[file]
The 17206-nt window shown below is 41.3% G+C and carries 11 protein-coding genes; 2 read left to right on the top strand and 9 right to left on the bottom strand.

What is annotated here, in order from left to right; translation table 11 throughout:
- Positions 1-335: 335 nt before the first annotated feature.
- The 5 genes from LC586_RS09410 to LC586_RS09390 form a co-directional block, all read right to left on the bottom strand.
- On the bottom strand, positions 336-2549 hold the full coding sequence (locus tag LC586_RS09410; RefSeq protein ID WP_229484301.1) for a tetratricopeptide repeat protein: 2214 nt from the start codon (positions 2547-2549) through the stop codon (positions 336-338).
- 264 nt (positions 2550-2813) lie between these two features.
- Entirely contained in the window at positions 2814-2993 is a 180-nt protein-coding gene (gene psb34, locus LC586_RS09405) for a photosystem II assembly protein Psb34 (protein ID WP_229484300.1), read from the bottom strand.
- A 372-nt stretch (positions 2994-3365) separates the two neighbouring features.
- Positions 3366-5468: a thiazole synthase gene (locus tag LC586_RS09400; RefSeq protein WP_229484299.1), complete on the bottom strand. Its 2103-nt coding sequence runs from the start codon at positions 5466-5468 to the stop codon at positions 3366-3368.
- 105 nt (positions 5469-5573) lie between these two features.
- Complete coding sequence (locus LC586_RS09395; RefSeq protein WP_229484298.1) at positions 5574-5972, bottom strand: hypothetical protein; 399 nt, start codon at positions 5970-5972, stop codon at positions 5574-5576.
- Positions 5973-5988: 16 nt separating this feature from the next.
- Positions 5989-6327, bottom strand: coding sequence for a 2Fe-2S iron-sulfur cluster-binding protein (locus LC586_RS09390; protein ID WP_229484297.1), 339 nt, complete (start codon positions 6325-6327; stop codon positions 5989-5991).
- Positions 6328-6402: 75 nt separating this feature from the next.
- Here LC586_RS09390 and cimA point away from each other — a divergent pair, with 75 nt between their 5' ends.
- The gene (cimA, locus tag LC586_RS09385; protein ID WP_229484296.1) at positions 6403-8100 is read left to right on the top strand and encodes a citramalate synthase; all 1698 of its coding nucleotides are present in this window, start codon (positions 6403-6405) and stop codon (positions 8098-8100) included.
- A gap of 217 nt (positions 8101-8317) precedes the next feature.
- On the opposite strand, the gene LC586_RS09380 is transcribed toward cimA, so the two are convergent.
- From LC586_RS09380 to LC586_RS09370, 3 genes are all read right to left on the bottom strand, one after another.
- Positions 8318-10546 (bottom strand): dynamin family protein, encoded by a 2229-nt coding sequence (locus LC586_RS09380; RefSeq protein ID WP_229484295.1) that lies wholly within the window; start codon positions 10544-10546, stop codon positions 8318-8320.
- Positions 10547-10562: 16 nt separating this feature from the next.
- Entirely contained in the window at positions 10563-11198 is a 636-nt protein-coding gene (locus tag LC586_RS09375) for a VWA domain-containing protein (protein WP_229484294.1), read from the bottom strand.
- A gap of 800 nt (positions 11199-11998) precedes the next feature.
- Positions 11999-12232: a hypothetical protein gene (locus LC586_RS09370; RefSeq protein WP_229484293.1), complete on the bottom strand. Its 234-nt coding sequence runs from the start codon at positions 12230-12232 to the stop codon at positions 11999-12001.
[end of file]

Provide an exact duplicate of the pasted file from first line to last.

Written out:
The 17206-nt window shown below is 41.3% G+C and carries 11 protein-coding genes; 2 read left to right on the top strand and 9 right to left on the bottom strand.

What is annotated here, in order from left to right; translation table 11 throughout:
- Positions 1-335: 335 nt before the first annotated feature.
- The 5 genes from LC586_RS09410 to LC586_RS09390 form a co-directional block, all read right to left on the bottom strand.
- On the bottom strand, positions 336-2549 hold the full coding sequence (locus tag LC586_RS09410; RefSeq protein ID WP_229484301.1) for a tetratricopeptide repeat protein: 2214 nt from the start codon (positions 2547-2549) through the stop codon (positions 336-338).
- 264 nt (positions 2550-2813) lie between these two features.
- Entirely contained in the window at positions 2814-2993 is a 180-nt protein-coding gene (gene psb34, locus LC586_RS09405) for a photosystem II assembly protein Psb34 (protein ID WP_229484300.1), read from the bottom strand.
- A 372-nt stretch (positions 2994-3365) separates the two neighbouring features.
- Positions 3366-5468: a thiazole synthase gene (locus tag LC586_RS09400; RefSeq protein WP_229484299.1), complete on the bottom strand. Its 2103-nt coding sequence runs from the start codon at positions 5466-5468 to the stop codon at positions 3366-3368.
- 105 nt (positions 5469-5573) lie between these two features.
- Complete coding sequence (locus LC586_RS09395; RefSeq protein WP_229484298.1) at positions 5574-5972, bottom strand: hypothetical protein; 399 nt, start codon at positions 5970-5972, stop codon at positions 5574-5576.
- Positions 5973-5988: 16 nt separating this feature from the next.
- Positions 5989-6327, bottom strand: coding sequence for a 2Fe-2S iron-sulfur cluster-binding protein (locus LC586_RS09390; protein ID WP_229484297.1), 339 nt, complete (start codon positions 6325-6327; stop codon positions 5989-5991).
- Positions 6328-6402: 75 nt separating this feature from the next.
- Here LC586_RS09390 and cimA point away from each other — a divergent pair, with 75 nt between their 5' ends.
- The gene (cimA, locus tag LC586_RS09385; protein ID WP_229484296.1) at positions 6403-8100 is read left to right on the top strand and encodes a citramalate synthase; all 1698 of its coding nucleotides are present in this window, start codon (positions 6403-6405) and stop codon (positions 8098-8100) included.
- A gap of 217 nt (positions 8101-8317) precedes the next feature.
- On the opposite strand, the gene LC586_RS09380 is transcribed toward cimA, so the two are convergent.
- From LC586_RS09380 to LC586_RS09370, 3 genes are all read right to left on the bottom strand, one after another.
- Positions 8318-10546 (bottom strand): dynamin family protein, encoded by a 2229-nt coding sequence (locus LC586_RS09380; RefSeq protein ID WP_229484295.1) that lies wholly within the window; start codon positions 10544-10546, stop codon positions 8318-8320.
- Positions 10547-10562: 16 nt separating this feature from the next.
- Entirely contained in the window at positions 10563-11198 is a 636-nt protein-coding gene (locus tag LC586_RS09375) for a VWA domain-containing protein (protein WP_229484294.1), read from the bottom strand.
- A gap of 800 nt (positions 11199-11998) precedes the next feature.
- Positions 11999-12232: a hypothetical protein gene (locus LC586_RS09370; RefSeq protein WP_229484293.1), complete on the bottom strand. Its 234-nt coding sequence runs from the start codon at positions 12230-12232 to the stop codon at positions 11999-12001.